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BioTinkering with mycelium

Valentina Rognoli (Politecnico di Milano)


Associate Professor in the Design Department at the School of Design, Politecnico di Milano. Here, she studied, and began her academic career focused on Materials for Design. She has been a pioneer in this field, starting almost twenty years ago and establishing an internationally recognised expertise on the topic both in research and education. For her PhD, she undertook a unique and innovative study on a key but a little treated topic that is the expressive-sensorial dimension of materials of Design and their experiential aspects. This research has greatly influenced the teaching methodologies on materials at the School of Design.


At present, her research and teaching activities are focusing on pioneering and challenging topics as DIY-Materials for social innovation and sustainability; Bio-based and circular Materials; Urban Materials and Materials from Waste and food Waste; Materials for interactions and IoT (ICS Materials); Speculative Materials; Tinkering with materials, Materials Driven Design method, CMF design, emerging materials experiences, and material education in the field of Design. She participates as principal investigator in a European Project called Made, co-funded by Creative Europe Programme of The European Union, which aims at boosting talents towards circular economies across Europe. http://materialdesigners.org/


Moreover, she is the author of over 50 publications. She organised international workshops and events, invited speaker and reviewer for relevant journals and international conferences. Many international scholars recognised in the scientific community follow, inspire and appreciate her research and educational approach.


Barbara Pollini (Politecnico di Milano)


Her background is deeply rooted in sustainable design, with a master in Ecodesign and Eco-innovation and a master's degree in Computational Design. She has been especially investigating sustainable materials, approaching them from different perspectives: circular materials, organic materials and biofabricated materials paying attention to both industrial productions and self-production phenomena such as DIY-Materials.

She is currently a PhD candidate at the Polytechnic University of Milan, with a research focusing on those material scenarios based on the regenerative processes of resources instead of depletion, including living materials (made of and with living organisms) and life-enabling materials (inert materials welcoming and supporting life).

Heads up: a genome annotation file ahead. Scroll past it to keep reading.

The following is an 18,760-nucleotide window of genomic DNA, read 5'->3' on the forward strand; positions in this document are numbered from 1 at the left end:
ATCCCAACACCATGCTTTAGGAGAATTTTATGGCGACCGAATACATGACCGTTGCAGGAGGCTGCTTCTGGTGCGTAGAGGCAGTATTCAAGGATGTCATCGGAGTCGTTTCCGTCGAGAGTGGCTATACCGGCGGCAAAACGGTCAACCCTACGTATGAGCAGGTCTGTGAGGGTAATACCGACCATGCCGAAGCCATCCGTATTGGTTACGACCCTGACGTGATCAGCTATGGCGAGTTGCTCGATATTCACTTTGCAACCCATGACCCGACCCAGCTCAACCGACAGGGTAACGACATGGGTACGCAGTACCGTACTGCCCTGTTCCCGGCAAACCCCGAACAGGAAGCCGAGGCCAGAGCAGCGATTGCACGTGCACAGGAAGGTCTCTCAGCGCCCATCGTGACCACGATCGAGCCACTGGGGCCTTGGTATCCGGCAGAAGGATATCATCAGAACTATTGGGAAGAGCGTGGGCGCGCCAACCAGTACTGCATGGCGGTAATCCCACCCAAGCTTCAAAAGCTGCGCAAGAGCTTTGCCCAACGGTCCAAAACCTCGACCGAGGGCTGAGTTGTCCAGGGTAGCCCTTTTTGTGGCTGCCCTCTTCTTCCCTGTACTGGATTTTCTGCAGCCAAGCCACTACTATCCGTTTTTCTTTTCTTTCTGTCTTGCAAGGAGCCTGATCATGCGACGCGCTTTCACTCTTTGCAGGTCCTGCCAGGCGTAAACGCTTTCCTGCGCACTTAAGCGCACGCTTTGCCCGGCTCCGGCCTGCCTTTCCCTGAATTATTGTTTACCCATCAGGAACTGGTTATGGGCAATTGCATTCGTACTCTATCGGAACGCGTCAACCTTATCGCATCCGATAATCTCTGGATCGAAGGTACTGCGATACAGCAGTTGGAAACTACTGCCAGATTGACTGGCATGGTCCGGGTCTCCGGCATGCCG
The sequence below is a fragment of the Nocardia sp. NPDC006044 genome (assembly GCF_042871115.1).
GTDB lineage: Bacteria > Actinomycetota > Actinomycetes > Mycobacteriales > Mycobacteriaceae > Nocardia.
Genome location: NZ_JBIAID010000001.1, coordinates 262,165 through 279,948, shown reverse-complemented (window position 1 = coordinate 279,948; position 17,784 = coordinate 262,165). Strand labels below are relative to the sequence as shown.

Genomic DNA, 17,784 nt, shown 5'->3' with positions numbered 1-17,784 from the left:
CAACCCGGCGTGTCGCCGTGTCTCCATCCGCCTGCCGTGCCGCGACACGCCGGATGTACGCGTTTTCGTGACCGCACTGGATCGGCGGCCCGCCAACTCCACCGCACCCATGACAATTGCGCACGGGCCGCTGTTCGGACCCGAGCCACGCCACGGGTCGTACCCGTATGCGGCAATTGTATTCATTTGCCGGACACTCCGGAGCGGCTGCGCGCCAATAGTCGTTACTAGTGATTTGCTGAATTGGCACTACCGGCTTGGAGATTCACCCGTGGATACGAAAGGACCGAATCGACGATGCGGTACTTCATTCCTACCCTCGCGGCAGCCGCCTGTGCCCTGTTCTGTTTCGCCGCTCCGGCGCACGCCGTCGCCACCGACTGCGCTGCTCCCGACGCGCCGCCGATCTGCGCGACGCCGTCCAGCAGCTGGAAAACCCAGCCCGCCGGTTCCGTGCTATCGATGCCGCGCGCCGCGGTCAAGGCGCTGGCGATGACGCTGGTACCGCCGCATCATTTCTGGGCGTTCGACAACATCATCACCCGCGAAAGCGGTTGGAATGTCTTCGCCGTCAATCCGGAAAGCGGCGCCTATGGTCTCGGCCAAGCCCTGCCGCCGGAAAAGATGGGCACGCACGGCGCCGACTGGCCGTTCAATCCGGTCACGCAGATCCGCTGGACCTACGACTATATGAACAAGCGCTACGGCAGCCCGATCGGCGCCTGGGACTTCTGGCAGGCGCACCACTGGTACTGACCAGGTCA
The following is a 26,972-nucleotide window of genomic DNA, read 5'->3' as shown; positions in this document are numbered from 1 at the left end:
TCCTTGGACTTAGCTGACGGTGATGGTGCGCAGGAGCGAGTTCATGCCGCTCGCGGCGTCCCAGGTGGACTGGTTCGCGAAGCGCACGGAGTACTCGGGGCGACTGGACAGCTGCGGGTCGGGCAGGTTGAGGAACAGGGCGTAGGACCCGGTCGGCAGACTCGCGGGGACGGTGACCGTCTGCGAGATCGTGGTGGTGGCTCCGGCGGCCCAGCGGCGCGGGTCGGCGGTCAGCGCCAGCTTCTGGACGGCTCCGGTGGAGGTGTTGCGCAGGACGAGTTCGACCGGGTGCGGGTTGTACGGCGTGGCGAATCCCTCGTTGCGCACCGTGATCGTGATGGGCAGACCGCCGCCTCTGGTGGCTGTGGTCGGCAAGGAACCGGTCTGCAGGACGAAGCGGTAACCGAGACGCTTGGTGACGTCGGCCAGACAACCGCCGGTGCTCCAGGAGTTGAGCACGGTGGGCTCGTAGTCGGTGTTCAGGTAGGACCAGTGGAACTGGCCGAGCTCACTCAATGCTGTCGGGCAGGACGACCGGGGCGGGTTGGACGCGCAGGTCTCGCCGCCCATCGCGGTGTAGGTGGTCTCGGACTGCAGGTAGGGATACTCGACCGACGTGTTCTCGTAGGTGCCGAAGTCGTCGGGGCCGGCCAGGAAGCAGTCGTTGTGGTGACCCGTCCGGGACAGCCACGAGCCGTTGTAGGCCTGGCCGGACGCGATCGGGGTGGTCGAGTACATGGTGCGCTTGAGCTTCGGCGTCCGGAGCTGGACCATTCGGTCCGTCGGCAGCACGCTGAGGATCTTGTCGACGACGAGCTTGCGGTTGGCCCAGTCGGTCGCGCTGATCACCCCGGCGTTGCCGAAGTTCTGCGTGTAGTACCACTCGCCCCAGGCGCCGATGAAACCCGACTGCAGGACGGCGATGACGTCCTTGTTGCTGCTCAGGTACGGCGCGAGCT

@PolliniBarbara


Project Description

A DIY approach and open-source philosophy characterize Biodesign's origin. If for DIY-Materials tinkering is a key activity in developing new materials, for the development of biofabricated materials, we can talk about bio-tinkering with almost the same meaning: tinkering with materials of biological origin. According to the DIYbio code, developed in 2011 as a framework to achieve a DIYbio community of practitioners across Europe and the US, “Tinkering with biology leads to insight; insight leads to innovation”.

The research group headed by Valentina Rognoli at the Polytechnic University of Milan followed many students and designers in developing new DIY-Materials. Among these projects, some see the involvement of living organisms, such as plants, algae, and mycelium; here, biotinkering has been an essential step in the material research, which led to the theses on the mycelium that we will be sharing.


Many designers are triggered to tinker with biological components also for their sustainable potential. Within the same research group, Barbara Pollini is a PhD candidate focusing on this topic, trying to frame biofabricated materials in the context of sustainable design. Intersecting the constantly evolving concept of sustainability, the material design discipline and biodesign, the study aims to understand the implications that living materials can have on design. Early findings, highlighting the regenerative potential of biomanufacturing processes and the reconciling attitude of living materials, led her to the development of the concept of Healing Materialities as a framework for this new emerging materiality.



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